Chicken import tariffs raised

By Drum Digital
30 September 2013

Import tariffs for whole birds would see the biggest increase, from 27 percent to the maximum 82 percent allowed by the World Trade Organisation.

Import tariffs for poultry have been raised by an average of 8.75 percent, Trade and Industry Minister Rob Davies announced on Monday.

"We introduced a differentiated set of increases and the first one is what's called whole bird... this is the upper income market, this is less than one percent of the total poultry imports over the last 12 months and in this case we have imposed the highest duty increase," Davies told reporters in Pretoria. The duty increases for carcasses, offal, and bone-in portions were less drastic. "Bone-in portions, these are for lower income segments... it's about 70 percent of domestic production and the industry is at a significant price disadvantage," Davies said. "The import tariff is changed from a specific duty of 220 cents per kg to an ad valorem duty of 37 percent."

This meant the import rate had changed from around 17 percent to 37 percent for bone-in chicken.

These white meat cuts represented around 54 percent of total poultry imports over the past year.

"In respect of carcasses... the conclusion was that the domestic industry is at a significant price disadvantage, but this remains a significant source of protein to lower income people and here the tariff is increased slightly from 27 percent to 31 percent," Davies said. Carcass imports represented about two percent of the total poultry imports over the past year. Import duties for offal were also slightly increased from 27 percent to 31 percent. "Offal, the domestic industry is at a significant price disadvantagebut this is an important source of protein to poor households," said Davies.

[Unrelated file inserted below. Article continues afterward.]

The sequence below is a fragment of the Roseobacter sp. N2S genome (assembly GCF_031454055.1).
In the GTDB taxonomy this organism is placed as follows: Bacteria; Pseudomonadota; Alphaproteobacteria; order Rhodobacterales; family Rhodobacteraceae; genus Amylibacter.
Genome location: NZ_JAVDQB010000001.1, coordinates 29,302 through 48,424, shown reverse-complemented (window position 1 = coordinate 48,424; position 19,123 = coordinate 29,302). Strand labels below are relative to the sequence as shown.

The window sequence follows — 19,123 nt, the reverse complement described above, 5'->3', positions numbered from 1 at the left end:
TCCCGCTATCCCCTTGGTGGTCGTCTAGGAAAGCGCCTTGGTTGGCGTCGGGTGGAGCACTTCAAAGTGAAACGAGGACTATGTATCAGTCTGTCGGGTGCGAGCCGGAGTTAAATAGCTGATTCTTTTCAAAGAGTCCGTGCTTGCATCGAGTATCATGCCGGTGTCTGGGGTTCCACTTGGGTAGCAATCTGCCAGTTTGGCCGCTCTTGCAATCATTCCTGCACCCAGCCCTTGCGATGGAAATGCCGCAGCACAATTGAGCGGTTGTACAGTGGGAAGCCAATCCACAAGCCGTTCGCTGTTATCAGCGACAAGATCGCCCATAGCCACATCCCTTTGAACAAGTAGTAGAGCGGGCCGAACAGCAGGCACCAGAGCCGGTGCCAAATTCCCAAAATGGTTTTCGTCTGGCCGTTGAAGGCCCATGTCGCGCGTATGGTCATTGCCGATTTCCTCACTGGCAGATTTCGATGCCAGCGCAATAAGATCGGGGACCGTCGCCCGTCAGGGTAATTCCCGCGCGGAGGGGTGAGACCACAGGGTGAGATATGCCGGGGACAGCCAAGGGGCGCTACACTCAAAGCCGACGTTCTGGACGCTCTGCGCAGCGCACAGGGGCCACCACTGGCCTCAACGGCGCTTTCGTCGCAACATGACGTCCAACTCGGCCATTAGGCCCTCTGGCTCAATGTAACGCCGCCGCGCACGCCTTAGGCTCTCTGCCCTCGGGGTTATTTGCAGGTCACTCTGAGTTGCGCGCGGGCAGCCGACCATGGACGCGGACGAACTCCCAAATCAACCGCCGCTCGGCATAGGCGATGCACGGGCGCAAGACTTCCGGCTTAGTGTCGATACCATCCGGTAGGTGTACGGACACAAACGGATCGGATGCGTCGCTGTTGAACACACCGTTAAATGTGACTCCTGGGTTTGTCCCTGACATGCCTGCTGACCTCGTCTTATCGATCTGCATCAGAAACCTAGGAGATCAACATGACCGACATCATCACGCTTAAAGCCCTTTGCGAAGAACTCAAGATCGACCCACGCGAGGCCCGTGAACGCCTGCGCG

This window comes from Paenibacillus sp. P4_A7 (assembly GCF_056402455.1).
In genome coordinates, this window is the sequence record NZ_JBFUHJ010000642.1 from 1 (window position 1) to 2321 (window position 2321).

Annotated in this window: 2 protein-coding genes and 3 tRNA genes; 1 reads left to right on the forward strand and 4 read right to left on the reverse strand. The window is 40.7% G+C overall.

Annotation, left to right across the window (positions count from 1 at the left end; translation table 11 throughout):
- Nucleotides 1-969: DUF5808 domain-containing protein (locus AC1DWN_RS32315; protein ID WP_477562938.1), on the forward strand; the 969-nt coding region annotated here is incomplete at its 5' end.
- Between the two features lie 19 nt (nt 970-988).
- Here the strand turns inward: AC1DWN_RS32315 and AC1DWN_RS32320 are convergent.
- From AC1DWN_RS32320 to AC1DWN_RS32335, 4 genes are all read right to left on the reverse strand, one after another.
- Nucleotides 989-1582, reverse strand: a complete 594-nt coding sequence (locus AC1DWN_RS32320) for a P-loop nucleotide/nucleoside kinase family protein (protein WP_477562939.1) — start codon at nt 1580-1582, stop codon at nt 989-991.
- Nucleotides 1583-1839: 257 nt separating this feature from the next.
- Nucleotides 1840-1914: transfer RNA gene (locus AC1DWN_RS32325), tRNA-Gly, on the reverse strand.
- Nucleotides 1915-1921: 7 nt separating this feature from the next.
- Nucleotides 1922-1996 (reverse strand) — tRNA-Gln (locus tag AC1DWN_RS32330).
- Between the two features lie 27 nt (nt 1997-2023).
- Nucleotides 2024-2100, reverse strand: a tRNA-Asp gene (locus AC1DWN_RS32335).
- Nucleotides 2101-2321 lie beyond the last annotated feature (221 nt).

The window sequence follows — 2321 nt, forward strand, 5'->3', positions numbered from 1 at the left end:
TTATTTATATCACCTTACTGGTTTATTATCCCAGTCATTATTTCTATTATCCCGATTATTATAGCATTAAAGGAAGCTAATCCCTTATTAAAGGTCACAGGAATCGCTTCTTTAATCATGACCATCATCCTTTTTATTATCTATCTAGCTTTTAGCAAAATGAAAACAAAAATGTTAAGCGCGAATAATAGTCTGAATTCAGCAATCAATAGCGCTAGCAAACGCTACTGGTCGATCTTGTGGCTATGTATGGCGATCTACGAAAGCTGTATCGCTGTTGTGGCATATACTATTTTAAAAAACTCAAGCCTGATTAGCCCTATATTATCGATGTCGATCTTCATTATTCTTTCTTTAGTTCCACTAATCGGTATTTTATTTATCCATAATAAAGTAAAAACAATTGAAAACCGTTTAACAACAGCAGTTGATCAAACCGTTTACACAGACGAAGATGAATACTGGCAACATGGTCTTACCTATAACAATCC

The most expensive cut -- boneless chicken -- represented around 11 percent of imports over the past year.

"What we call boneless cuts... mostly consumed by higher income households... this we've seen [local producers] is also at a price disadvantage and the tariffs increased from five to 12 percent."

The decision followed an application by the SA Poultry Association to the International Trade Administration Commission (ITAC) to increase the tariffs in March this year.

The ITAC made its recommendation to Davies last month, after consultation with stakeholders including SAPA and chicken importers.

The tariff increases are effective immediately.

-by Sapa

Find Love!